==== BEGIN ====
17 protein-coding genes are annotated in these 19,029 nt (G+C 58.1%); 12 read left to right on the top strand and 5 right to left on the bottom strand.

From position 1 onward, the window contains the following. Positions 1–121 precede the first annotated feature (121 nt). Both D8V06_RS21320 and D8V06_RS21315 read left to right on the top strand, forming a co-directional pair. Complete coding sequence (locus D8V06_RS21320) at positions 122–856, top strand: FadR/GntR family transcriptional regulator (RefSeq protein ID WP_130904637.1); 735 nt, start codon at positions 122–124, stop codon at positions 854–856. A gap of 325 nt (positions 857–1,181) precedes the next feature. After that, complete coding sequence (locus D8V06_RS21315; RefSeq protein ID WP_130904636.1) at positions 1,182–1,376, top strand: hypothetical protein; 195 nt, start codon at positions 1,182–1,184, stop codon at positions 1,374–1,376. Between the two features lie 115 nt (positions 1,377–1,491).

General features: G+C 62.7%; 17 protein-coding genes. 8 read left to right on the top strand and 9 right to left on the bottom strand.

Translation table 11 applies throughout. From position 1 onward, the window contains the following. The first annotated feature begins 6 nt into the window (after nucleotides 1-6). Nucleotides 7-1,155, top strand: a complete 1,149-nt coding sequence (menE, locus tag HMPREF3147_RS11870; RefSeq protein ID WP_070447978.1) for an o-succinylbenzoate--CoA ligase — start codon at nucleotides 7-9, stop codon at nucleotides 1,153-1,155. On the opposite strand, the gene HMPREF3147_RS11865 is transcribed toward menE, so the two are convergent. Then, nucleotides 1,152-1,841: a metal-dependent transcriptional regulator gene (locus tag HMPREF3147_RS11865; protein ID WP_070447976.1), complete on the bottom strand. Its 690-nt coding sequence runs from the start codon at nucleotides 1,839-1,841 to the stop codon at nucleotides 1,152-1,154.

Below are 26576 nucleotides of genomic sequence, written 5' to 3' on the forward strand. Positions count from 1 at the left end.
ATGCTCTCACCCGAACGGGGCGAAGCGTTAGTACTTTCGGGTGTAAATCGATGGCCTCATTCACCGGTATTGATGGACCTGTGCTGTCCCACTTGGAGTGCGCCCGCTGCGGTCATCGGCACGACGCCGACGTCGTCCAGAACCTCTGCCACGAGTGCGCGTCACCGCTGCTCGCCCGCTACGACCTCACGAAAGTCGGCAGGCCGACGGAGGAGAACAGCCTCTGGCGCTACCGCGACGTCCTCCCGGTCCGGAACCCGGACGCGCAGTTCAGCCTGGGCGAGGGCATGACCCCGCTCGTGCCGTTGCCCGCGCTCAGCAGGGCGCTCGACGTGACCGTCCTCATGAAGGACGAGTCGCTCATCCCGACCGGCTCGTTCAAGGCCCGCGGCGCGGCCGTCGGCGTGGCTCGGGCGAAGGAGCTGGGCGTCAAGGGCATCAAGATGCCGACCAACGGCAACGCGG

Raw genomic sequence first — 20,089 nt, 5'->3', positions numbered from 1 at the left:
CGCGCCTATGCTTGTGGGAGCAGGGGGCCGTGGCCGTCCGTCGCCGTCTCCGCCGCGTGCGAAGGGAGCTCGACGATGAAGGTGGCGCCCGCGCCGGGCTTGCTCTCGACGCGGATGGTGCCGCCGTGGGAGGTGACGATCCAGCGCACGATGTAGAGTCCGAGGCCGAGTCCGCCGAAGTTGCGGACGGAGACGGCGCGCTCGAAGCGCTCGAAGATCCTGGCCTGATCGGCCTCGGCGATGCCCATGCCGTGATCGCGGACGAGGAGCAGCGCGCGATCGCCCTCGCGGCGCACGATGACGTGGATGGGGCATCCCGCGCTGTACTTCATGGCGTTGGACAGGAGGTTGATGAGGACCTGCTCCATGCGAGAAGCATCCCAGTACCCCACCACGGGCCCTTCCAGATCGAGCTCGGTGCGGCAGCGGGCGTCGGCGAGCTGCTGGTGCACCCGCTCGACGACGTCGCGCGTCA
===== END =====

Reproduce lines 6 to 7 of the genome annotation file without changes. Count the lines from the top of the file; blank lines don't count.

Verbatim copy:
ATGCTCTCACCCGAACGGGGCGAAGCGTTAGTACTTTCGGGTGTAAATCGATGGCCTCATTCACCGGTATTGATGGACCTGTGCTGTCCCACTTGGAGTGCGCCCGCTGCGGTCATCGGCACGACGCCGACGTCGTCCAGAACCTCTGCCACGAGTGCGCGTCACCGCTGCTCGCCCGCTACGACCTCACGAAAGTCGGCAGGCCGACGGAGGAGAACAGCCTCTGGCGCTACCGCGACGTCCTCCCGGTCCGGAACCCGGACGCGCAGTTCAGCCTGGGCGAGGGCATGACCCCGCTCGTGCCGTTGCCCGCGCTCAGCAGGGCGCTCGACGTGACCGTCCTCATGAAGGACGAGTCGCTCATCCCGACCGGCTCGTTCAAGGCCCGCGGCGCGGCCGTCGGCGTGGCTCGGGCGAAGGAGCTGGGCGTCAAGGGCATCAAGATGCCGACCAACGGCAACGCGG

Raw genomic sequence first — 20,089 nt, 5'->3', positions numbered from 1 at the left: